Posted by May 23, 2018.on
The May, 2004 edition of Harvard Business Review featured an article on how it is risky to hire top performers from other companies. They advised that we are better off growing our own stars rather than headhunting our competitors. Why would that be? There are of course several reasons, but what is the recurring theme? The answer . . . organizational culture. None of us perform in a vacuum so I ask you to reflect on the people you’ve worked with and the companies you’ve worked for. Were there times when you weren’t as productive as you could be? You may come to the same realization that the Harvard Business Review discovered – We perform best when the job, the people and the culture match with who we are…
I am sitting here writing this blog and as I reflect on my own work, I am aware that there are aspects of the job itself that perfectly fit me. I can be independent, work at my own driven pace, and have the right amount of interpersonal interaction. What is required of me to be successful is perfect because that is who I am. When we are successful, we become motivated in an exponential way.
But it wasn’t always this way. There was a time when I wasn’t as productive and I was incredibly frustrated! After reflecting upon my experience, I believe productivity fluctuates because:
- Employees don’t “get” the job (or their organization). They struggle really knowing it in and out. They may know how to do the skills of a job at surface level, but struggle knowing how to maneuver around obstacles (namely people obstacles) and see how their job fits within the overall structure of the organization. They don’t know how to be “culture smart”. Employees who “get it” not only master the skills of a job to the point they can do it in their sleep, they actually advance the job by finding new and creative ways to accomplish the their tasks more effectively and efficiently. This is the crux of Emotional Intelligence. Emotional Intelligence is a skill that can be learned and it becomes the differentiator between high- and low-performing employees.
- Employees honestly don’t understand what the job does for our society and culture. We may not have outright thought about it but, at the core, improving people’s lives and our own lives is what drives us. We all work in some way to help people, to help society, to “make the world a better place.” To prove it, think through other jobs. How do you feel about them? You may not like the job because of what you would have to do or because it really doesn’t interest you. It’s not that the job is bad it’s just not . . . well, you. If employees can’t make that link, then the job becomes, well, just a job to pay the bills. When an employee sees the social responsibility side of their job, it’s almost as if they now have the “Iron Man” core, e.g. an energy source of purpose and calling. You know it when you see it, you know it when you don’t.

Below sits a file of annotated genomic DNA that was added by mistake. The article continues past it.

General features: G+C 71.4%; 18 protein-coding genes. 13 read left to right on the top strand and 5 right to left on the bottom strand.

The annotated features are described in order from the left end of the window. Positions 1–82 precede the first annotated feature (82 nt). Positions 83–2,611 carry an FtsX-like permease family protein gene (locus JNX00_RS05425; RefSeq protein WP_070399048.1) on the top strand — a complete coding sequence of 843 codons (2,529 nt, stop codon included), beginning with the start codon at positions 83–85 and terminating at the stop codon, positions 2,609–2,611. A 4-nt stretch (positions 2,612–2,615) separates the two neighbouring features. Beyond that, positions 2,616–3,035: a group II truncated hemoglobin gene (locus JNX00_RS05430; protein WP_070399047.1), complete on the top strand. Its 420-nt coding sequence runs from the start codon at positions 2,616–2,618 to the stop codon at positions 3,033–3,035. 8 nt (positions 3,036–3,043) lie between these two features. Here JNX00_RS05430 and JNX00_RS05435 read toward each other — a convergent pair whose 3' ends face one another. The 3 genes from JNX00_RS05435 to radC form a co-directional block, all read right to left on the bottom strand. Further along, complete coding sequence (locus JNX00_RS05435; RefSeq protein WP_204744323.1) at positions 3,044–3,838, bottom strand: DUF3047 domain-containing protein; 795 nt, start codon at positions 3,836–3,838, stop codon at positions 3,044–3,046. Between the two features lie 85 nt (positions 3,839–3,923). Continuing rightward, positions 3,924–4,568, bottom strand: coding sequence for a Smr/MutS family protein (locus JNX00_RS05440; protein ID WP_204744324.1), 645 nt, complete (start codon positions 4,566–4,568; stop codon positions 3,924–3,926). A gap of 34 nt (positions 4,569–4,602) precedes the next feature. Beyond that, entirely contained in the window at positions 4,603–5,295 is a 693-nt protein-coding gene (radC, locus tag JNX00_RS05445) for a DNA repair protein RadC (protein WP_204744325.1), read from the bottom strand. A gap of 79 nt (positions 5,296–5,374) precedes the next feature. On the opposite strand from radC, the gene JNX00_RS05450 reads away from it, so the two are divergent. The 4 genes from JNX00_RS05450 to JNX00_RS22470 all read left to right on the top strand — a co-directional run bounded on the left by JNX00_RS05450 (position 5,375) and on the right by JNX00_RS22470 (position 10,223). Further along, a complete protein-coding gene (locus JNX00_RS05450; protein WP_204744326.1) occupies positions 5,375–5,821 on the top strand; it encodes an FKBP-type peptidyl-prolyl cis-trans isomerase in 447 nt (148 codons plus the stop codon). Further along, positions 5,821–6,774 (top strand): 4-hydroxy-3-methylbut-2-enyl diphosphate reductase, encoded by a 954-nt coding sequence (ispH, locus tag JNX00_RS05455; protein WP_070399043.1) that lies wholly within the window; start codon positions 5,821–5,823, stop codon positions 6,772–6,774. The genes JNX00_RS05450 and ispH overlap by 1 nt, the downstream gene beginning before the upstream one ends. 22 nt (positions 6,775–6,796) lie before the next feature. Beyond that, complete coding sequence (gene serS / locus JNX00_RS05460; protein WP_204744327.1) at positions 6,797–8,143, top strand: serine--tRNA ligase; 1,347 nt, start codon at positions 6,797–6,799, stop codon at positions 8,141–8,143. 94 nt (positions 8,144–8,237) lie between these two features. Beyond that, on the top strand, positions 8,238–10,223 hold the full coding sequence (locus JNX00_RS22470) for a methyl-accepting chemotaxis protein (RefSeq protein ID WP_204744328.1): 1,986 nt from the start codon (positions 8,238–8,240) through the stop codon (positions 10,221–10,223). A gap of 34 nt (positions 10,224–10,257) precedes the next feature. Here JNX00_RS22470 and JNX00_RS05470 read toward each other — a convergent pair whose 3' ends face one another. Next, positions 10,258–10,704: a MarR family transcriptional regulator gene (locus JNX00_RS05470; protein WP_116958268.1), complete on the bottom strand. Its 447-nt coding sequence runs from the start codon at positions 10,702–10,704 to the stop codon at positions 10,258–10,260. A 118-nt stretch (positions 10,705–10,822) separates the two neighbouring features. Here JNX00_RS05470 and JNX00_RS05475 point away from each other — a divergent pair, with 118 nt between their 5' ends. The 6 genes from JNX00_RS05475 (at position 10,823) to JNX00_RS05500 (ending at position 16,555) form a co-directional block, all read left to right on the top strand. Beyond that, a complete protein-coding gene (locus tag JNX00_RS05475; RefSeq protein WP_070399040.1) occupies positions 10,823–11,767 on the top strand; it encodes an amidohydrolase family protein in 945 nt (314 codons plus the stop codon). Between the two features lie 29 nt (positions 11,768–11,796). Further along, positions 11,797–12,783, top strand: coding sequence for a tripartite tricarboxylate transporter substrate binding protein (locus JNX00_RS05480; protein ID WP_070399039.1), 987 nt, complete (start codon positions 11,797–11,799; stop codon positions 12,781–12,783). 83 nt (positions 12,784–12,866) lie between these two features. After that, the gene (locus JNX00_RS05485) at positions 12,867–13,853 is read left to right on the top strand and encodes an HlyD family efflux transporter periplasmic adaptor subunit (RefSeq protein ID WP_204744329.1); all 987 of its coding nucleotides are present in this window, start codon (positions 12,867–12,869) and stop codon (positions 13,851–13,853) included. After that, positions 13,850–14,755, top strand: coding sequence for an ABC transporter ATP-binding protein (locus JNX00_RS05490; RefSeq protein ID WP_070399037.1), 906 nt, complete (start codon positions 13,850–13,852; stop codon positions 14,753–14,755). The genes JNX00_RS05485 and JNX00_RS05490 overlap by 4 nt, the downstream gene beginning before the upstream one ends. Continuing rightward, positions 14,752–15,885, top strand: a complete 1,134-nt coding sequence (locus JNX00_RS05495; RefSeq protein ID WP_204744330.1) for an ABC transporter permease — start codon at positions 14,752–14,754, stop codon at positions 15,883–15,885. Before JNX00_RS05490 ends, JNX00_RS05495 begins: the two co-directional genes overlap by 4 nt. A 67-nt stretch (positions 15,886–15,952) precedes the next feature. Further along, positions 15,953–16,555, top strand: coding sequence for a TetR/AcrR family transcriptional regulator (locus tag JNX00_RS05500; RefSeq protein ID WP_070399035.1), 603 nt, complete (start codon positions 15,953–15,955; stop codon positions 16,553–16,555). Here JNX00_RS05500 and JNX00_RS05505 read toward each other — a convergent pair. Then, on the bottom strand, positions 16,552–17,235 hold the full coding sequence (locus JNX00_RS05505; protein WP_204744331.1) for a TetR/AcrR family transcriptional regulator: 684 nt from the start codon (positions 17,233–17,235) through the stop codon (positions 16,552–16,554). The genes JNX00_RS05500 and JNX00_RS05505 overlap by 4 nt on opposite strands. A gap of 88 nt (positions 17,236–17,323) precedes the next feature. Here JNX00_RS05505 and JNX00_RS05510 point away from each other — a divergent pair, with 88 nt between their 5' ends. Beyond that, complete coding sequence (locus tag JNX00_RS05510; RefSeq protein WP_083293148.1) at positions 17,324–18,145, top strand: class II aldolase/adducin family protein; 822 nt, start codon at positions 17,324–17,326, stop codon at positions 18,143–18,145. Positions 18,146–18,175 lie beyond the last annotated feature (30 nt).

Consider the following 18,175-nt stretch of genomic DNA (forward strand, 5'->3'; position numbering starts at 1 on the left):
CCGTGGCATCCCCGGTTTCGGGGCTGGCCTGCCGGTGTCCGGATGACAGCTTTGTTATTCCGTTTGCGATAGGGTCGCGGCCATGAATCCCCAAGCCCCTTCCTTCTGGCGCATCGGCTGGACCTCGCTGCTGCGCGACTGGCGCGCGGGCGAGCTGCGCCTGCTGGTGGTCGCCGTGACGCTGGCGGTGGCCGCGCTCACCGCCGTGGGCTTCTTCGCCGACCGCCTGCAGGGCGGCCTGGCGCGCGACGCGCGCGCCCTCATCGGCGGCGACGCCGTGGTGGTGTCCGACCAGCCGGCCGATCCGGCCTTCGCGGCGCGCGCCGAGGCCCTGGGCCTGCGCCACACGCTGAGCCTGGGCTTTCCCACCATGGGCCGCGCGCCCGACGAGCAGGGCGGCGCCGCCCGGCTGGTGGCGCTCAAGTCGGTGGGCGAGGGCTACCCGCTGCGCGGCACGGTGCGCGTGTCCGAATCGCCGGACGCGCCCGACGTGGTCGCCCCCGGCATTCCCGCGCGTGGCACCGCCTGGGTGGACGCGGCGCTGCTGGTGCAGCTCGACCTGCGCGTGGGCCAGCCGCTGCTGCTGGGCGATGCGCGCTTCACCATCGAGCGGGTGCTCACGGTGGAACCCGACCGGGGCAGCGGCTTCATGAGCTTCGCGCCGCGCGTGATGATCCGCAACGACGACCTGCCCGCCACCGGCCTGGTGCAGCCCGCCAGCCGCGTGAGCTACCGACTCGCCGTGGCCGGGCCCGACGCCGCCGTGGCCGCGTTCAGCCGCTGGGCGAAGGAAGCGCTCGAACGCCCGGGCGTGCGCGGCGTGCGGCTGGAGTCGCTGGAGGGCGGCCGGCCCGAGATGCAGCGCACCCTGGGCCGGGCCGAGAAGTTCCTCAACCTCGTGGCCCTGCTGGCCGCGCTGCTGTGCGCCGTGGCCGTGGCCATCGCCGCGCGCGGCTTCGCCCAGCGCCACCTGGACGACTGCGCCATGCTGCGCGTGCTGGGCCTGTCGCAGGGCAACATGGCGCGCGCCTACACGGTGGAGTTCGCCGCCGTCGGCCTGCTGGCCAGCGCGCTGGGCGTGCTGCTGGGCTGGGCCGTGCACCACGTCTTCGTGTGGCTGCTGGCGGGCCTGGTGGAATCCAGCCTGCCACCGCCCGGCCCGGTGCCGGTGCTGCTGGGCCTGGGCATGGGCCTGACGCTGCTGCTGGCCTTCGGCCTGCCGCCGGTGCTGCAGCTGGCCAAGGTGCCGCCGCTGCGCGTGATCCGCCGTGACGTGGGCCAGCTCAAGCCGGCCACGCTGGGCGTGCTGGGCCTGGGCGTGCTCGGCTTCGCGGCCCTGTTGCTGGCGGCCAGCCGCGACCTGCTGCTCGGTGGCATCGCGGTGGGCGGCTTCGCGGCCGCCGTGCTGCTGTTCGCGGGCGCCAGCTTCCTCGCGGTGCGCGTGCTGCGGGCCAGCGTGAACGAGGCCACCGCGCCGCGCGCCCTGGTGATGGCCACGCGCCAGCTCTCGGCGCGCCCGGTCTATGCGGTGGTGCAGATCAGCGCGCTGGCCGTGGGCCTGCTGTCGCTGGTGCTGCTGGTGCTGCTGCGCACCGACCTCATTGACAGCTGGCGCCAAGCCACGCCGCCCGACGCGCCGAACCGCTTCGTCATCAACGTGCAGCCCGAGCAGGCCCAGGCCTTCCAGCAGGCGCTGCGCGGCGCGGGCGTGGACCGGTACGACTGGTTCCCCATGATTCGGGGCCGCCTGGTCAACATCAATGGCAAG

- Employees do not “love” the people they work with.. If you see an employee’s productivity fluctuating, consider whether the employee “fits” your team? Do they operate, think, and work like the rest of your team? More importantly, how does the employee get along with their supervisor? The relationship with one’s supervisor is the number one factor in determining an employee’s job satisfaction and organizational commitment. If there are relational struggles between the employee and her or his supervisor, it doesn’t mean it’s the employees fault. The supervisor may lack the competencies or the emotional intelligence needed to effectively manage and lead people. In a study of two million employees at seven hundred companies, Zipkin (2000) reported that the amount of an employee’s productivity and the length of employment are directly related to the health of the relationship with his or her direct supervisor. The DNA of an organization’s personality is formed out of the people within the organization, mainly its leaders.
To end on a positive note, if all of those pieces fit, it’s a beautiful masterpiece. If all of those pieces fit for your employees, they will love their jobs. Emotions will be high (in a good way) and, as a result, will be more productive. Part of being emotionally intelligent is that you help your employees find jobs that match them. You help them become self-aware on the principles above. You are emotionally intelligent as a manager or leader when you are “in-tune” with your team and can assess how each of them “gets” their job, understands what they’re doing for society and culture and enjoys their job.
If productivity is fluctuating in your company, yet you feel you have the “best” people for the job, we can help develop an emotionally intelligent organization!